Sunday, November 27, 2011
That Latin Mass
This is a picture of me in 1957 in front of Our Lady of Fatima Church in Albuquerque. It is located at the intersection of Lomas and Morningside in Albuquerque. At the time it was under construction and really was the nicest church in the city once it was completed. At that time I was an altar boy. We had to undergo instruction in rote memorization of the Latin responses to the priest during mass. Also, a lot of training in the rituals of the Mass. It was all pretty easy except for the meaningless latin recitations which most of us never really mastered. Especially on cold winter mornings when we had to get up at 5:45AM to bicycle over to the church for 6:30 mass.
Pretty soon the mass was changed to english and it became more understandable even though we didn't pay much attention at that point. My doubts on religion all started when we were celebrating May Day in our school, known as Heights Catholic School. The class 'princess' was crowning the Virgin Mary statue when the ribbons and garland ignited into a conflagration after brushing one of the candles. Some holy water was used to suppress the fire and the ritual proceeded though the crown looked pretty crummy. I wondered how an all omnipotent god could let that happen. The rest of my religious up bringing just started peeling off in onion like layers. In fact the other day a friend and I started reading through an old Baltimore Catechism and were astounded we ever bought any of that stuff. Go online and read it. It is pretty funny.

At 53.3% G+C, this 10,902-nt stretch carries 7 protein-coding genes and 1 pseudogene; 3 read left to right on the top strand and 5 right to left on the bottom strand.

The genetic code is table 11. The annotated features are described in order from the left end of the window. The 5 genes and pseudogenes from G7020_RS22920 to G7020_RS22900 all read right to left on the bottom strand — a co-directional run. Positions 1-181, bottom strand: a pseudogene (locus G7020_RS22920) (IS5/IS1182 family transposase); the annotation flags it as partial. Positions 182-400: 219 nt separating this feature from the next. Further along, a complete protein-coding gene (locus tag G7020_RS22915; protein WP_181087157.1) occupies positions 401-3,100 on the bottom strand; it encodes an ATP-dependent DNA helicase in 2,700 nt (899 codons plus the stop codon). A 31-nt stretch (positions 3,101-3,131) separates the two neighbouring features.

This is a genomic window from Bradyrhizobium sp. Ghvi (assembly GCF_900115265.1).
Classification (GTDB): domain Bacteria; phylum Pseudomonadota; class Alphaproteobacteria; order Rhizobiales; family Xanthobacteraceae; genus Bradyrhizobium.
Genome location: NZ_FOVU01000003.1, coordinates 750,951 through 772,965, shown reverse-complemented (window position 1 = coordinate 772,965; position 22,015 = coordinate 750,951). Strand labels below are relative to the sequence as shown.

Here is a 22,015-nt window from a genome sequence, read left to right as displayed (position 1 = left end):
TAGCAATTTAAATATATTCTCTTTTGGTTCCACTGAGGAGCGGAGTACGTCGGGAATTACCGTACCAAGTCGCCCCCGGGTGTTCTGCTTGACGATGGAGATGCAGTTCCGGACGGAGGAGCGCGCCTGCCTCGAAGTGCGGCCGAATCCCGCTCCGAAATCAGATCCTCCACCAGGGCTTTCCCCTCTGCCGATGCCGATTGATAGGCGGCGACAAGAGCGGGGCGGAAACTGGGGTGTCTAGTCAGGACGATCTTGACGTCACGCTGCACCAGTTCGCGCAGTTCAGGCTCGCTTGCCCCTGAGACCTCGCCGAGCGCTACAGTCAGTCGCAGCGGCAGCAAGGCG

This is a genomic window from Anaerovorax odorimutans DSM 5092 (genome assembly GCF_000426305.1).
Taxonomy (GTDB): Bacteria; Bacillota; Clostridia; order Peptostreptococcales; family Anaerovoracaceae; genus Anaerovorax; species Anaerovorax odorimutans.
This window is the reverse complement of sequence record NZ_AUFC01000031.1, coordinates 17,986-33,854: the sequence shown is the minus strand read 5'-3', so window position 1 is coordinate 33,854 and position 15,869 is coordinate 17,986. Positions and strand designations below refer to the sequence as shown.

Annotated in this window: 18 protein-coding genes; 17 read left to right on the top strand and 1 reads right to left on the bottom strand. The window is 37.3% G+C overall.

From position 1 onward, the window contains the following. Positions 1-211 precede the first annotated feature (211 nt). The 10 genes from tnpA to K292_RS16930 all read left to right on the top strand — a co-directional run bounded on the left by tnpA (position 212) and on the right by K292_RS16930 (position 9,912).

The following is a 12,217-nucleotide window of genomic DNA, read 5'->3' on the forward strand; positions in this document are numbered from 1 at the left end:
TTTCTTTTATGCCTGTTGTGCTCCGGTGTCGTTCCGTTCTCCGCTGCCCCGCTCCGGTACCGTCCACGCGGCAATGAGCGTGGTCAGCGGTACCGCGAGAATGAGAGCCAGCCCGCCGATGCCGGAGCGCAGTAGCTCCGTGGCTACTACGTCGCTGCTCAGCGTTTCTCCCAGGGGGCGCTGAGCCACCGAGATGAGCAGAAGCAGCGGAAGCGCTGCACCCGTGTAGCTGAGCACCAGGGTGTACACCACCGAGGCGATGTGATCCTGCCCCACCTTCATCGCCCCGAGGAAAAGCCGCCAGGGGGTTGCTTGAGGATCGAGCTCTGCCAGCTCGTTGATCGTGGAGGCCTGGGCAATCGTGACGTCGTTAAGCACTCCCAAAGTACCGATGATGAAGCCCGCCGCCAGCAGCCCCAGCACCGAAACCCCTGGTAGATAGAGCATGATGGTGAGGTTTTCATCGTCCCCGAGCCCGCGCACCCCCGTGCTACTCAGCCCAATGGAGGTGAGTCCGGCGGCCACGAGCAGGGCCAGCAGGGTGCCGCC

Now I see that the church is retranslating the english verses in the mass to more closely follow the original Latin scripts. Not so dramatic in the scheme of things the church has done. Like the changing of the mortal sin of eating meat on Fridays or the admittance that there is no Limbo for little babies who die before being baptized.
Although I am not a believer any longer I will admit that the Catholic education, aside front the god stuff, did good for me in that I try to follow most of the acts of mercy that were enunciated by the church. I liked Heights Catholic School and St. Pius X High School. The one thing they did for me was teach me to read and I was a champion speller. They pretty much failed to instruct me in anything more than simple arithmetic.
However, they inadvertently molded me into a progressive political person. Now, they may regret that.